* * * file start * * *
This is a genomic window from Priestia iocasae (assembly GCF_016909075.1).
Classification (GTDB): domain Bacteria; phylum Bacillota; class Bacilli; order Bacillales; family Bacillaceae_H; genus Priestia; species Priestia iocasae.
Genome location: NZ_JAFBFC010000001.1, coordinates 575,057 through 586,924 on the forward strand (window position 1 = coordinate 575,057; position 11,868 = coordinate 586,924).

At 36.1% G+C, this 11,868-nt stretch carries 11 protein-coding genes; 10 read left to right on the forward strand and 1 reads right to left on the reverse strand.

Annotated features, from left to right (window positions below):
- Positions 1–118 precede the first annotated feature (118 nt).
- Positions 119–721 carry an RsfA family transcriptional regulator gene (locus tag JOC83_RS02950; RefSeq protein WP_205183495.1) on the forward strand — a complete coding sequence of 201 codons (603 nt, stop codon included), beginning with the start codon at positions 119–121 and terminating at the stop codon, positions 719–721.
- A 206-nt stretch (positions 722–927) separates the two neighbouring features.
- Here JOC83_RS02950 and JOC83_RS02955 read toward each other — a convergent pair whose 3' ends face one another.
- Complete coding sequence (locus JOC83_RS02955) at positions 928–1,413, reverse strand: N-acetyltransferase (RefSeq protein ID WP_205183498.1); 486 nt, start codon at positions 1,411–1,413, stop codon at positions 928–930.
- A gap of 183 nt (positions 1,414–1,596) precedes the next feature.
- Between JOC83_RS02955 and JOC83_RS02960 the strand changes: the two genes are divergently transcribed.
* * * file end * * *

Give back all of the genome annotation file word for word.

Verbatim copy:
This is a genomic window from Priestia iocasae (assembly GCF_016909075.1).
Classification (GTDB): domain Bacteria; phylum Bacillota; class Bacilli; order Bacillales; family Bacillaceae_H; genus Priestia; species Priestia iocasae.
Genome location: NZ_JAFBFC010000001.1, coordinates 575,057 through 586,924 on the forward strand (window position 1 = coordinate 575,057; position 11,868 = coordinate 586,924).

At 36.1% G+C, this 11,868-nt stretch carries 11 protein-coding genes; 10 read left to right on the forward strand and 1 reads right to left on the reverse strand.

Annotated features, from left to right (window positions below):
- Positions 1–118 precede the first annotated feature (118 nt).
- Positions 119–721 carry an RsfA family transcriptional regulator gene (locus tag JOC83_RS02950; RefSeq protein WP_205183495.1) on the forward strand — a complete coding sequence of 201 codons (603 nt, stop codon included), beginning with the start codon at positions 119–121 and terminating at the stop codon, positions 719–721.
- A 206-nt stretch (positions 722–927) separates the two neighbouring features.
- Here JOC83_RS02950 and JOC83_RS02955 read toward each other — a convergent pair whose 3' ends face one another.
- Complete coding sequence (locus JOC83_RS02955) at positions 928–1,413, reverse strand: N-acetyltransferase (RefSeq protein ID WP_205183498.1); 486 nt, start codon at positions 1,411–1,413, stop codon at positions 928–930.
- A gap of 183 nt (positions 1,414–1,596) precedes the next feature.
- Between JOC83_RS02955 and JOC83_RS02960 the strand changes: the two genes are divergently transcribed.